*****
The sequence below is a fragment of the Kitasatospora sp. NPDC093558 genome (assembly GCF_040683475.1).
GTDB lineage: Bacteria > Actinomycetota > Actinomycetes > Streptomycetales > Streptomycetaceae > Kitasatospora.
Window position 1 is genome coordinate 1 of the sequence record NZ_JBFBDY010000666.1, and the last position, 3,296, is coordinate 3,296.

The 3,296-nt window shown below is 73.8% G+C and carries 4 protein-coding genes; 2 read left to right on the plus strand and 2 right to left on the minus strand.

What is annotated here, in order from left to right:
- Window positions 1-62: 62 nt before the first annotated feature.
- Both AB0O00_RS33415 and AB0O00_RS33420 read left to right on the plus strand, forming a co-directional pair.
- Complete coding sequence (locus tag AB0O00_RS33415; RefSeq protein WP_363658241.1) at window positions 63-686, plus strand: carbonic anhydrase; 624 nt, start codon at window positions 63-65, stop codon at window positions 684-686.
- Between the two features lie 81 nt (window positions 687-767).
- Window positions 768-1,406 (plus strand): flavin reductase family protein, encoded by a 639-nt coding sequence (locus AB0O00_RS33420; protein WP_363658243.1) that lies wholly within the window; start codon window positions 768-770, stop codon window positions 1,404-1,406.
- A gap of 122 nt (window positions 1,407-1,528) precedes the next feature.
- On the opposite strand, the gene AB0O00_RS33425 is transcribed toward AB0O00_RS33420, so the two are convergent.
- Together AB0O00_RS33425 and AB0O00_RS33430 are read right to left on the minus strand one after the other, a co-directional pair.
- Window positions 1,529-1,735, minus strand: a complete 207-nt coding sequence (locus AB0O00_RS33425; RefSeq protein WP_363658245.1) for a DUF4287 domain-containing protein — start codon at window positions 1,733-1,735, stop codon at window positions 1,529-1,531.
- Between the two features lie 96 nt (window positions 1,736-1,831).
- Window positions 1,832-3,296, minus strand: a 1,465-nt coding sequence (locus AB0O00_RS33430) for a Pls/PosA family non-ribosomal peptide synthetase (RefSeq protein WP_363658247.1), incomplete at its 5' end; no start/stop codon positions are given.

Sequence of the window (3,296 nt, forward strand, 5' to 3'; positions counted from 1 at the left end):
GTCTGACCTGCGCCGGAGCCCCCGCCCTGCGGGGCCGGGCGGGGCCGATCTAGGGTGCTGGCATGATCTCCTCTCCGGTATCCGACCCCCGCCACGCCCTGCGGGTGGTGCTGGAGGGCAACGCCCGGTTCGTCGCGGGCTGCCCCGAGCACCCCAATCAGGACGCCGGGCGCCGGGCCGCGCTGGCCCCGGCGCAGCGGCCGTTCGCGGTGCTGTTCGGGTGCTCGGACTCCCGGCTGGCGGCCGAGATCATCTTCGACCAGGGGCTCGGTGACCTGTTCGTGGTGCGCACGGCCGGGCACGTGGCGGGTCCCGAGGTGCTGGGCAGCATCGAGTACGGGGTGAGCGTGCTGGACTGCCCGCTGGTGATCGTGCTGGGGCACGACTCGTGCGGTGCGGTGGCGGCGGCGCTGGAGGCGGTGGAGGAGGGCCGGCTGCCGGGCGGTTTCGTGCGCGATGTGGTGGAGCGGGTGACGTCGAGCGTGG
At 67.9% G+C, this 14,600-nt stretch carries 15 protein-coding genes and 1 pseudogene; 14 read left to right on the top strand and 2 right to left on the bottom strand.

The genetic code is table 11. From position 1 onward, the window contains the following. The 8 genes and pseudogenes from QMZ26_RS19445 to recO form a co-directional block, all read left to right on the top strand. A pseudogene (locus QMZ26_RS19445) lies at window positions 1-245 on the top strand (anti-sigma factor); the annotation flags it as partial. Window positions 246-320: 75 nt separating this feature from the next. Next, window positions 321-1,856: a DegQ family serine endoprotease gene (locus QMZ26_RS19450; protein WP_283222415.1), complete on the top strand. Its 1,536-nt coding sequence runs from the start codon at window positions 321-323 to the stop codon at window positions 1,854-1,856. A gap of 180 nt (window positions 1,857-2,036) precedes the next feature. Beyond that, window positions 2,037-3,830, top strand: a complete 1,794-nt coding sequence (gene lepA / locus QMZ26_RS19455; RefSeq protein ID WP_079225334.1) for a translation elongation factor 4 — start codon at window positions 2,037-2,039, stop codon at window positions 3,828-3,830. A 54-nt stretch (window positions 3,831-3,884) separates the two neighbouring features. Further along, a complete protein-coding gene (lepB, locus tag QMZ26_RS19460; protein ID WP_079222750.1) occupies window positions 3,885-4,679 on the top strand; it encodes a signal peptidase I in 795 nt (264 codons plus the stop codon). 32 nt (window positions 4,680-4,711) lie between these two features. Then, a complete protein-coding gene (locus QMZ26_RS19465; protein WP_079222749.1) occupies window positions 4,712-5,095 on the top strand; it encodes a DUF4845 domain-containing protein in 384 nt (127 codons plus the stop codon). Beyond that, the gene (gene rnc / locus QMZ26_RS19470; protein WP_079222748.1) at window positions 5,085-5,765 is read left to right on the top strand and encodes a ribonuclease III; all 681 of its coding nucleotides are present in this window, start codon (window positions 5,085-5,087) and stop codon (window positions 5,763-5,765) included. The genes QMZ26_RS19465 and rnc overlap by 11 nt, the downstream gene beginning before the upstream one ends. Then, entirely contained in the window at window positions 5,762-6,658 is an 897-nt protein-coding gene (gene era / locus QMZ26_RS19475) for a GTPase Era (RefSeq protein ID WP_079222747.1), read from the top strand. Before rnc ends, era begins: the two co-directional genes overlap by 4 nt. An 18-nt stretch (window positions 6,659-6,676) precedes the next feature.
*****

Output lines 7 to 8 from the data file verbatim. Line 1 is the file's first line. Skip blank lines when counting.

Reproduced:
- Both AB0O00_RS33415 and AB0O00_RS33420 read left to right on the plus strand, forming a co-directional pair.
- Complete coding sequence (locus tag AB0O00_RS33415; RefSeq protein WP_363658241.1) at window positions 63-686, plus strand: carbonic anhydrase; 624 nt, start codon at window positions 63-65, stop codon at window positions 684-686.